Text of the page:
This is House District 38 Rep. Tiffany Zulkosky’s first full session as a state legislator, and she has some significant challenges as the chairwoman of a newly-created special committee on tribal affairs. The Dunleavy administration has taken stances that tribal advocates oppose. But overall, she says she is pleased with how her fellow lawmakers received the discussions about tribes' role in the state.
Dunleavy wants to cut funding to many of the services that the Yukon-Kuskokwim Delta relies on. One of these is to the Village Public Safety Officer program, from which Dunleavy's proposed budget would have taken $3 million and given it to the Alaska State Trooper program.
"I was really disheartened to see the proposal come forward from the governor," Zulkosky said.
Zulkosky heads a new committee in the House that focuses on Alaska Native tribes’ role in Alaska, but Dunleavy’s proposals to deny or reduce state funding for services that Alaska Native tribes depend on puts more pressure on Zulkosky, a freshman lawmaker.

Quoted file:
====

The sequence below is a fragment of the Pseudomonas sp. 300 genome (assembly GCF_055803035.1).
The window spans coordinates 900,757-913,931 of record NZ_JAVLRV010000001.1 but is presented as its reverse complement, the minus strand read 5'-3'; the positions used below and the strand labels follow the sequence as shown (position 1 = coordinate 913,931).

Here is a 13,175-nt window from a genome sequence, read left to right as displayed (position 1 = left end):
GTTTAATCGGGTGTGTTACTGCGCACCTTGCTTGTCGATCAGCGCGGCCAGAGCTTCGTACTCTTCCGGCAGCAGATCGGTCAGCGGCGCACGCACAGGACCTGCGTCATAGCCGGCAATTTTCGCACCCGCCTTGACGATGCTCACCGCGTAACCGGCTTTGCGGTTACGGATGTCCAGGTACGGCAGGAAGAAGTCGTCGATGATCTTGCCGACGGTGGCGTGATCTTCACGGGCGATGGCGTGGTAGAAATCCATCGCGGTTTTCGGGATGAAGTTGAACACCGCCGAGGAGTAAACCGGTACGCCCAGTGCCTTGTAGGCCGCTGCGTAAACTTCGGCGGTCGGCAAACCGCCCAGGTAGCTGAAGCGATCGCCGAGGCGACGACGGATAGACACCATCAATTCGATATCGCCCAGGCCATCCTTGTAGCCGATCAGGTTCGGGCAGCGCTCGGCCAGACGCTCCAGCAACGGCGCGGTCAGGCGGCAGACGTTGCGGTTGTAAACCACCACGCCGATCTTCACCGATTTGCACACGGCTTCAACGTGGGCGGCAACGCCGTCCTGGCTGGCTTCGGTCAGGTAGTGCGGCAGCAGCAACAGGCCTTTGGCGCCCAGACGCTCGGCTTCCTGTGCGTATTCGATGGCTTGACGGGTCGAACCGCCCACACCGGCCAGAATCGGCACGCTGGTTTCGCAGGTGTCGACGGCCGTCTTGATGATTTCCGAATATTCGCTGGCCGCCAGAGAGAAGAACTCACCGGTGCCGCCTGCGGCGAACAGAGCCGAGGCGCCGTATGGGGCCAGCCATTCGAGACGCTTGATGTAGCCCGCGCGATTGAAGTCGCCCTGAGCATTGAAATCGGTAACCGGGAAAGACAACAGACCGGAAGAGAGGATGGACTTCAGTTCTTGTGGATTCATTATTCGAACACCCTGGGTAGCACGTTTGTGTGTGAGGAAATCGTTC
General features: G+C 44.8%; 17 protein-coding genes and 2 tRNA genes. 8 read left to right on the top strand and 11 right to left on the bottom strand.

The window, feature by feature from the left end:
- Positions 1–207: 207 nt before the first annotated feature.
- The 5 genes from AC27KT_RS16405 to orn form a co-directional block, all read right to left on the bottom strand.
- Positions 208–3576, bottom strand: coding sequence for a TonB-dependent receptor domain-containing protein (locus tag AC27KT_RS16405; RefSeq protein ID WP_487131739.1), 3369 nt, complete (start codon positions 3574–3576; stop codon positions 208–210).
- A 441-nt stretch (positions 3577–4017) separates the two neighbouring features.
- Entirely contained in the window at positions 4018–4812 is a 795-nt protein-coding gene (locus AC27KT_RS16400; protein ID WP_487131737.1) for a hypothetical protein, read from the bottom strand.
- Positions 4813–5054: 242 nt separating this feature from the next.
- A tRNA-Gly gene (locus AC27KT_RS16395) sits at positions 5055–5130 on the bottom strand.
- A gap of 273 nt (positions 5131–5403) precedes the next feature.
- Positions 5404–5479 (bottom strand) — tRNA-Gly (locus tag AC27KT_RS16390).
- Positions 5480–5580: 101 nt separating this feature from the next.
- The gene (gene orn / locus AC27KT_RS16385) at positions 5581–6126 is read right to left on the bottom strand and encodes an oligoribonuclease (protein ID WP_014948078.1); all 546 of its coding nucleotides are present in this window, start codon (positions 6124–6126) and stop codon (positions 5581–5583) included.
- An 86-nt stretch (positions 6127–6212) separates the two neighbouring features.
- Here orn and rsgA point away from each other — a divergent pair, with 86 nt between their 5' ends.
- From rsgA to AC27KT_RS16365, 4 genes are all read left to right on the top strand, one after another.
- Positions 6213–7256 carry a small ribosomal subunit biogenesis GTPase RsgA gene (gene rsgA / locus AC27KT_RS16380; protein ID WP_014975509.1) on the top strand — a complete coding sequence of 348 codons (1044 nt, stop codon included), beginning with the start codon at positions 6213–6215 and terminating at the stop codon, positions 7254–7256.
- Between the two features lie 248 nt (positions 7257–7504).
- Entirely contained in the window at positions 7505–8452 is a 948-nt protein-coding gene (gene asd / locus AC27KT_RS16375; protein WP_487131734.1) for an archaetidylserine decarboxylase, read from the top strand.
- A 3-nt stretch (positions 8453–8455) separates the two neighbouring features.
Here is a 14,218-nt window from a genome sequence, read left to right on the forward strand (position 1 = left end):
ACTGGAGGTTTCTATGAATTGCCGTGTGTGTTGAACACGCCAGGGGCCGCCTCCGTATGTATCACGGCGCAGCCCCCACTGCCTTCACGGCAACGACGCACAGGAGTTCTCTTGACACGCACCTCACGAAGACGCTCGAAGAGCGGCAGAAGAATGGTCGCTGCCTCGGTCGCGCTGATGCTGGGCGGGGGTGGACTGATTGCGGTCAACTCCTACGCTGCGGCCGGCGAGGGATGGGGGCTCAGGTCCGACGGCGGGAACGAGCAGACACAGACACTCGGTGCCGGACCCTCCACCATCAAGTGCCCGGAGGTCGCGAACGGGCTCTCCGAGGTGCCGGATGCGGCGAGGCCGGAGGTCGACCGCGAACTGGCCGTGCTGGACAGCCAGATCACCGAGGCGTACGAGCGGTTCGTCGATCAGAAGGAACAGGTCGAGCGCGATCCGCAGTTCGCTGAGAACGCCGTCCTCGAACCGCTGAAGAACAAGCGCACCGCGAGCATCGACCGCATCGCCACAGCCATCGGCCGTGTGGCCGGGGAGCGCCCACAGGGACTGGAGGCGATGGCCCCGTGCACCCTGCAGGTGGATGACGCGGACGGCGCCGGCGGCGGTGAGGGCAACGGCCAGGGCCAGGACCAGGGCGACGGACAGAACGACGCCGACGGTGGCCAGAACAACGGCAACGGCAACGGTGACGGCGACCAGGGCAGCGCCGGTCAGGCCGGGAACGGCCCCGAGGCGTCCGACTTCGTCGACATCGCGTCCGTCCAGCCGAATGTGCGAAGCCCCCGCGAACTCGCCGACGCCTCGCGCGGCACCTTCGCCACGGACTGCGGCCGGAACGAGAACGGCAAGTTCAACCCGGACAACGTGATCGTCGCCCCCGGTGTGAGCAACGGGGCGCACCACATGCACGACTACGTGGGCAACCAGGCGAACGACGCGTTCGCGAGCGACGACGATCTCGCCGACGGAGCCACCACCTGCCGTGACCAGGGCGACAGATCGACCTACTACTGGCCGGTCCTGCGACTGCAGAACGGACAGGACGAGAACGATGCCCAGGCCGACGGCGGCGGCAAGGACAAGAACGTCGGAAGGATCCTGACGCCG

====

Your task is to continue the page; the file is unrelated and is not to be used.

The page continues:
Dunleavy’s administration refused to consult with two tribes on a government-to-government basis, and negotiations failed over funding a historic agreement called the Alaska Tribal Child Welfare Compact that gives tribes more control over child welfare cases. It was signed by the Walker administration, and gives tribes more resources and freedom to take care of Alaska Native children that could be placed in foster care in rural areas where the state doesn't have staff.
Zulkosky disagrees with those decisions from the Dunleavy administration.
"There should be tribal consultation in the state of Alaska," Zulkosky said. "There should be tribal compacting in the State of Alaska."
Meanwhile, the committee did send a bill and resolution to Dunleavy to sign in its first session. The resolution says that the federal government needs to fully fund the 2020 census to make sure they get a full count. Yukon-Kuskokwim Delta villages rely on the federal and state funding they receive, which is based on census numbers.
"We stand to lose $30,000 per uncounted Alaskan over a 10 year period if there’s an undercount," Zulkosky said.
She also sent a bill that would set aside November to celebrate Alaska Native heritage on the state calendar. Zulkosky says that national proclamations have set aside November to celebrate Native American and Alaska Native heritage.
Dunleavy still has to sign both.
The special committee will soon head into its next session. Zulkosky says that the conversations will get “more technical,” especially around consultation and compacting.